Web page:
• Lack of standardization – Across grid systems, there is a severe lack of consistency in security standards. Discrepancies in the rollout, scale, and details of these protocols across different markets and regions make it difficult for utilities looking to introduce a more reliable security system to build a comprehensive solution. Widespread inconsistency is a major roadblock to broader implementation of these efforts across regional and global grids. Industry experts hope that the continued evolution of standards like NERC CIP will help alleviate this problem.

How can grid systems prepare for the future

Fortunately, the industry is making great headway to help advance grid systems and enable them to support new and necessary cyber activity. In a new report, “Cybersecurity Certification Recommendations for Interconnected Grid Edge Devices and Inverter Based Resources,” the U.S. Department of Energy’s (DoE) National Renewable Energy Laboratory (NREL) introduces updated security and testing protocols for DERs and other assets capable of communicating with the grid. Government entities and industry groups must both recognize the need to develop a strong cybersecurity position and adopt policies that make assessment and security practices standard across the board. There are also precautions individual utility companies can take to better equip themselves against cyber attacks.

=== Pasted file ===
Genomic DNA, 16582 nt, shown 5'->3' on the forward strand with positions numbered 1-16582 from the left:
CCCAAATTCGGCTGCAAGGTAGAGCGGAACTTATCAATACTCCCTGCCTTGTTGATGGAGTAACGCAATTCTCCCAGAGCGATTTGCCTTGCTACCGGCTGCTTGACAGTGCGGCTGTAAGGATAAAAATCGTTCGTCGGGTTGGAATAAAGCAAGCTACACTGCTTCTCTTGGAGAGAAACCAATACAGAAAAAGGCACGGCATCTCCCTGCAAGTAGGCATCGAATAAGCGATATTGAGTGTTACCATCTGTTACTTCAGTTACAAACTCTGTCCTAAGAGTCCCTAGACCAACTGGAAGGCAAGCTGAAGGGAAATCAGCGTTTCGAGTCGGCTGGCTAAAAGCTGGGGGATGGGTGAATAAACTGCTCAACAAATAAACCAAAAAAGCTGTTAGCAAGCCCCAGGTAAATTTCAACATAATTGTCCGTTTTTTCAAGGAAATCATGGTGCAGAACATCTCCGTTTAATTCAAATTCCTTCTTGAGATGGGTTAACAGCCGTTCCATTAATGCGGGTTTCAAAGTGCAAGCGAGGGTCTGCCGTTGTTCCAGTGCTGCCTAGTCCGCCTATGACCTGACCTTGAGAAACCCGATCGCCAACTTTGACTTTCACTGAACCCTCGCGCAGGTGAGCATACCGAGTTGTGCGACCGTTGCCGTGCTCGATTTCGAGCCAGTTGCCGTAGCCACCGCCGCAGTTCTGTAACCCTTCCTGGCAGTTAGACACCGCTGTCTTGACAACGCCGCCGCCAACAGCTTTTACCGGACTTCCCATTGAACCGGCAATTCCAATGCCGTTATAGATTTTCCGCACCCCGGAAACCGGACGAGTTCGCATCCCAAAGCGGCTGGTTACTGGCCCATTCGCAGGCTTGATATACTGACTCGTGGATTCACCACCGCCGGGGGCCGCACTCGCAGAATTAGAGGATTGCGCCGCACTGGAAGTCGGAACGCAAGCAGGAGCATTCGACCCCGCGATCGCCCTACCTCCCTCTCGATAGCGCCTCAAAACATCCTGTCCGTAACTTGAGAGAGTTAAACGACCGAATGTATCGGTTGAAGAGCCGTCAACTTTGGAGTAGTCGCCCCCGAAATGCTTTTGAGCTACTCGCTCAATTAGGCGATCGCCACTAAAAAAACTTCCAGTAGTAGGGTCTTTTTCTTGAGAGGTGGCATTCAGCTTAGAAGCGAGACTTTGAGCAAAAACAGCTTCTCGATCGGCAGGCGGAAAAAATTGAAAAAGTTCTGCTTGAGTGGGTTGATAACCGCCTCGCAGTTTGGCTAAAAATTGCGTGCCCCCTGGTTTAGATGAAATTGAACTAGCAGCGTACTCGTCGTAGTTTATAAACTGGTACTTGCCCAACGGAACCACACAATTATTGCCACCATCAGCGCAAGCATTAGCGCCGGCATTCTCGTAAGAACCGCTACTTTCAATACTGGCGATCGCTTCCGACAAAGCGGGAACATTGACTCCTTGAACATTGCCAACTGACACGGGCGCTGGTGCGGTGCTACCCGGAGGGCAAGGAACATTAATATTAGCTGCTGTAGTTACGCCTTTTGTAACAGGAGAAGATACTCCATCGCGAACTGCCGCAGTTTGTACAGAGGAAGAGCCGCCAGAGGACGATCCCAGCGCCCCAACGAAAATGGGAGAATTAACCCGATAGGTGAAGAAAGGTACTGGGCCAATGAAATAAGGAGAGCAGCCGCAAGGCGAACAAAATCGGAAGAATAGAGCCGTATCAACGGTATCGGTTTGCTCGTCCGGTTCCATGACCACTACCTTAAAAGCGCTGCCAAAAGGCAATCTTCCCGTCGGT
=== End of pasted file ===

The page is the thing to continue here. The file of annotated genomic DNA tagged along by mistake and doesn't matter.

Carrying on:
If they aren’t already, utilities must integrate large-scale, IoT focused solutions that are adaptive to the network. The most effective are those capable of anomaly detection and network awareness, utilizing AI and machine-learning analysis. Distributed energy resource management systems (DERMS) are gaining traction and offer operators both scalability for change management and intelligent system visualization of front-of and behind-the-meter assets. Building out new practices that identify and isolate rouge DER devices are essential. These could include re-positioning a detection logic closer to the edge of a grid’s footprint.

As the use of DERs increases throughout the utility industry, power companies need to understand the inherent cyber risks associated with adopting DERs. The industry must begin prioritizing the infrastructure needed to quickly identify and isolate such devices. Moving forward, companies must begin looking for DERMS that not only helps integrate DERs into a grid, but also addresses the cyber risks associated. These threats will always be involved when DERs are in use, and if the utility industry does not start to account for them, grid security will be compromised.

Recent events have once again demonstrated that the energy industry must no longer see cyber security as an afterthought or unnecessary expense. Updates to NERC CIP and the introduction of new government and industry frameworks are great first steps in achieving this new level of security across grid systems. Utility companies, system operators and technology providers must begin putting these measures into practice now, to lead permanent change in how the industry identifies and neutralizes cybersecurity threats.

Noam Arbel is CTO and Chief Architect of mPrest, a leading developer and provider of distributed asset orchestration and optimization software for energy, defense, and commercial markets. Noam has over 25 years of software architecture, leadership, and development experience and has worked with IOT systems, large web based SaaS systems, and cloud solutions.